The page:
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The Kanye West konundrum

  • 26 February 2016

It seems not a week goes by that rapper, entrepreneur and fledgling fashion designer Kanye West isn't in the news.

Over the past few weeks alone, West disparaged Taylor Swift not once but twice, announced that 'white publications' had no right to write about black music, tweeted in support of alleged serial rapist Bill Cosby and casually requested Mark Zuckerberg throw a lazy US$1billion his way to cover a spiralling debt.  

Even as I write this I'm conscious that a rare example of self-effacement — 'My number one enemy has been my ego ... there is only one thrown [sic] and that's God's ... ' — will be cancelled out before too long. (And there it is: news of an expletive-peppered rant attributed to West arrives as if on cue.)

Of course, West isn't alone in being loud and opinionated. If looking for outrageous statements, you could transpose West's name with any number of controversial figures, such as Donald Trump, Mark Latham, Alan Jones — or acerbic UK communist Katie Hopkins, who, you may remember, wrote that she'd happily 'use gunships to stop migrants'.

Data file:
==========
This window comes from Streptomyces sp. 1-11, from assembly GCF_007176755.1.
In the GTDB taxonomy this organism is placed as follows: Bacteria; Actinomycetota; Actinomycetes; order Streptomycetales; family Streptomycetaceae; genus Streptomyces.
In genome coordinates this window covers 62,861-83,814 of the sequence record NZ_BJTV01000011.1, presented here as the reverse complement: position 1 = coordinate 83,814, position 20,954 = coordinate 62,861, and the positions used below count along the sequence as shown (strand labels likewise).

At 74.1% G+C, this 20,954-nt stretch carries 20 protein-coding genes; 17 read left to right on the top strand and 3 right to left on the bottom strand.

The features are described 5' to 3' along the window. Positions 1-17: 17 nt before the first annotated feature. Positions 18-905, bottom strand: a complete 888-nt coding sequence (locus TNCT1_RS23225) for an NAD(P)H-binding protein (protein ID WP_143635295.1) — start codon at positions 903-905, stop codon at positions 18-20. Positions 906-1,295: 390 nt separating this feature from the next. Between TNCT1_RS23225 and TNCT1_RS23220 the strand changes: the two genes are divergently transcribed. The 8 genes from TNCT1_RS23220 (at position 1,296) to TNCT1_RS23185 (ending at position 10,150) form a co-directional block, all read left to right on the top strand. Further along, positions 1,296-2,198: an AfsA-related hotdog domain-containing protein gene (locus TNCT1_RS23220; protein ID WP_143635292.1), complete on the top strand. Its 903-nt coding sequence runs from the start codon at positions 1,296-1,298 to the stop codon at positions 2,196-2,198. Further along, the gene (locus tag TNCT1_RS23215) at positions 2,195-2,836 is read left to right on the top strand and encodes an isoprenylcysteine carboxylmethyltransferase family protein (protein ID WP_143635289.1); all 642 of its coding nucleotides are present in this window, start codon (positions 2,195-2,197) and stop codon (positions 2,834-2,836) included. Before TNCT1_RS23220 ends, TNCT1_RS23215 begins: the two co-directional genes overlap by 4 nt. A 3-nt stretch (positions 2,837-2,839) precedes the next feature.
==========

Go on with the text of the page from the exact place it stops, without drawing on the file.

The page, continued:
Yet West somehow hovers above even this weirdly exalted company; cocooned in his celebrity bubble kicking back with wife (and leading brand in her own right) Kim Kardashian. Depending on your perspective, West is either the gift that just keeps giving or the twit who just keeps tweeting.

But here's what's got me baffled. How has someone like West managed to flourish in a time in which online shaming has become the norm? 

After all, as UK journalist and author Jon Ronson discovered while researching his 2013 book So You've Been Publicly Shamed, when it comes to social media, the crime rarely matches the vitriol it provokes. Ronson's star case in point was Justine Sacco, the then 30-year-old New Yorker who, in 2013, paid dearly for a misaimed, if clearly stupid, tweet about Africa and Aids.

By contrast, the one tag West can't shake off no matter the amount of self-aggrandisement and posturing is 'genius'.

We can debate whether or not West is a 'person of high intellect or talent that's rare', but as journalist Tom Barnes argues at mic.com, West certainly fits the definition proffered by Arthur Koestler in his 1964 book The Act of Creation: 'The principal mark of a genius is not perfection, but originality'.

As Barnes writes, on West's 'almost purposefully flawed and unfinished' 2013 album Yeezus he 'opened